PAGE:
Second, people need to realize that Google doesn't watch you the way a stalker watches you. They aren't a bunch of crooks casing you. Google watches you the way a waiter watches you in a restaurant. They're watching to see if you need anything. They're trying to anticipate your needs and fulfill them before you become aware of them. This is how they make money. That's the beauty of capitalism: companies can only get rich by filling a need (okay, the system is frequently abused, and not all needs have genuine, real-world merit, but this article is about technology, not economics).
When I worked at the JW Marriott, we were actually trained to do this. It was part of our job to unobtrusively watch all of our customers, and try to see what they needed before they did. The result? Happy customers who paid us lots of money. It's when we stopped watching that the customers got mad.
Google isn't Big Brother. They're the world's butler.
You've already experienced evidence of this. You've looked for something online, and suddenly your Facebook feed is showing you ads for that very thing. Sometimes I swear Google can actually read my mind; I'll think of something, type 1-2 letters into google, and it will suggest the exact thing I'm looking for. You can't get that type of concierge service without letting them watch you. But shit, I'm glad they do it. I'm glad that Google Search suggestions aren't like Wikipedia search suggestions. When you type two letters into the Wikipedia app, it suggests the first article that fits alphabetically, even if it's some obscure topic that nobody cares about. I'd rather have the thing I want front and center. Why people complain about this, I can't fathom.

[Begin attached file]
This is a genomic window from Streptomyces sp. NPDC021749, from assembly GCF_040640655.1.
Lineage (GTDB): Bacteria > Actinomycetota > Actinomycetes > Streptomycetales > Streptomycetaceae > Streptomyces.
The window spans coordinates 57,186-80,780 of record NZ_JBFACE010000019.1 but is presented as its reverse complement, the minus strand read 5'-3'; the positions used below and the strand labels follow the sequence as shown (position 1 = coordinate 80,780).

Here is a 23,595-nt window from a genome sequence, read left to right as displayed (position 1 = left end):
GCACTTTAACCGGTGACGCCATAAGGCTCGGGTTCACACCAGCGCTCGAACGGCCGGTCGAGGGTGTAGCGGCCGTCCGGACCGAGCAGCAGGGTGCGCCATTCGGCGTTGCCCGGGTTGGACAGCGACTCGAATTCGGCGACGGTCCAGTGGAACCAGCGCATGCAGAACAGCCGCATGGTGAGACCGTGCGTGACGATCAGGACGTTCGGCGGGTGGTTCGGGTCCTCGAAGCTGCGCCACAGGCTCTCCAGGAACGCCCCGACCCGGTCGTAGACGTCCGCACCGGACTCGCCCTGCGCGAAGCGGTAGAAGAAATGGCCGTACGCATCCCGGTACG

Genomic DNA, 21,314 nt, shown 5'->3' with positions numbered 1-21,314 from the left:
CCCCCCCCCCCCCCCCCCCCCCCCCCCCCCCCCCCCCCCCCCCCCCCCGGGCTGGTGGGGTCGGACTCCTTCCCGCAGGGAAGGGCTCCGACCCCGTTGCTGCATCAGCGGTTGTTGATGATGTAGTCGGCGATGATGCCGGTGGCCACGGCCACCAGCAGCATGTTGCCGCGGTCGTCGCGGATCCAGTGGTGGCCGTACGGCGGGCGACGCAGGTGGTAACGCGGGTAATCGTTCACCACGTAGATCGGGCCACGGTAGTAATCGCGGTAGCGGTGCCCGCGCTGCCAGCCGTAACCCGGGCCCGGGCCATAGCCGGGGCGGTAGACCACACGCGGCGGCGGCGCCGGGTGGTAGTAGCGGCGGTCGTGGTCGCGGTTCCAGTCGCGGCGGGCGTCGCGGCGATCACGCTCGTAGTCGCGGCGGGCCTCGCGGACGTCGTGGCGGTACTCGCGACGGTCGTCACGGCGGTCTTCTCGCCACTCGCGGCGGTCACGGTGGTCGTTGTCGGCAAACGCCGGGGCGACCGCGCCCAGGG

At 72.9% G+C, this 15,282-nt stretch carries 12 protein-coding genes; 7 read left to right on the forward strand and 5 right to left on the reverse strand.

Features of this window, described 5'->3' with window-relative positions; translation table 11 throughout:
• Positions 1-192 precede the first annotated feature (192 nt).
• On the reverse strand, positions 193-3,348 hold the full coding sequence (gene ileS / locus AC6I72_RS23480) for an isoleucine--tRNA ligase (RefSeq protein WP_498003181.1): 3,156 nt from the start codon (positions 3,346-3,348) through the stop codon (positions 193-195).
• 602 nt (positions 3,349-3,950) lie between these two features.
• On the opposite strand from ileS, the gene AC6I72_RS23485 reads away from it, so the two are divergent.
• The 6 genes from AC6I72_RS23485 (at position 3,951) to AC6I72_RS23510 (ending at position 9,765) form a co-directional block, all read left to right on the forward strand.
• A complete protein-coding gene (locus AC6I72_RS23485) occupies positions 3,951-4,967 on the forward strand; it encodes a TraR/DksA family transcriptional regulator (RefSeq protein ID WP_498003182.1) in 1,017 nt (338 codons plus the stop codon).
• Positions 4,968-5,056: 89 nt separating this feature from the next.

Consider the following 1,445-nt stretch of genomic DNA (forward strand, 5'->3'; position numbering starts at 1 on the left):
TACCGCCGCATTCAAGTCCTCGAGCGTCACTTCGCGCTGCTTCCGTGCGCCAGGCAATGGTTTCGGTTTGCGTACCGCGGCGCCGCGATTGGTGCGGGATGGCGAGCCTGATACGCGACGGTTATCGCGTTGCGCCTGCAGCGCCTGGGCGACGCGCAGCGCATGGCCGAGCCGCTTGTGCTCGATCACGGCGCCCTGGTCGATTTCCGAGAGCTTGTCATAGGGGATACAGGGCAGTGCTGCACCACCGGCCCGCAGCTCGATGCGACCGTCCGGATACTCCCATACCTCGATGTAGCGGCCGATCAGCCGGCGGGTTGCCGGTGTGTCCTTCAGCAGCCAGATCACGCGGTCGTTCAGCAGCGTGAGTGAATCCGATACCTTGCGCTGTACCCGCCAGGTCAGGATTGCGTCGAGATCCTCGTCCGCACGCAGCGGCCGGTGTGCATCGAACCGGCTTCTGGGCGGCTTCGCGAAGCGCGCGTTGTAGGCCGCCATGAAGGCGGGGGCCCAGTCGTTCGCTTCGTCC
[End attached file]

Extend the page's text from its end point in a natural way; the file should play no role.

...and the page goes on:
Ads are another bone of contention. Everyone hates ads. But the truth is, you don't really want to live an ad-free life. I sure don't. I buy stuff. If there's newer, better stuff, I'd like to know. What you really want is ads that don't suck. Ads that aren't for something stupid you don't care about. Again, the only way to get this is to let them watch you. I've even gone as far as proactively engaging with advertisers through survey apps. When the opportunity arises to give feedback, I usually do. I see ads everywhere, and that will never change. They might as well be ads for stuff I actually want! Before Google et al. started watching me, I'd say I was genuinely interested in maybe 1% of the ads I saw in an average day. Now I'd guess it's closer to 40%. In my opinion, that's an improvement. Instead of feeling inundated with crap I don't care about, I feel like the stuff I want is always close at hand. Why people complain about this, I can't fathom.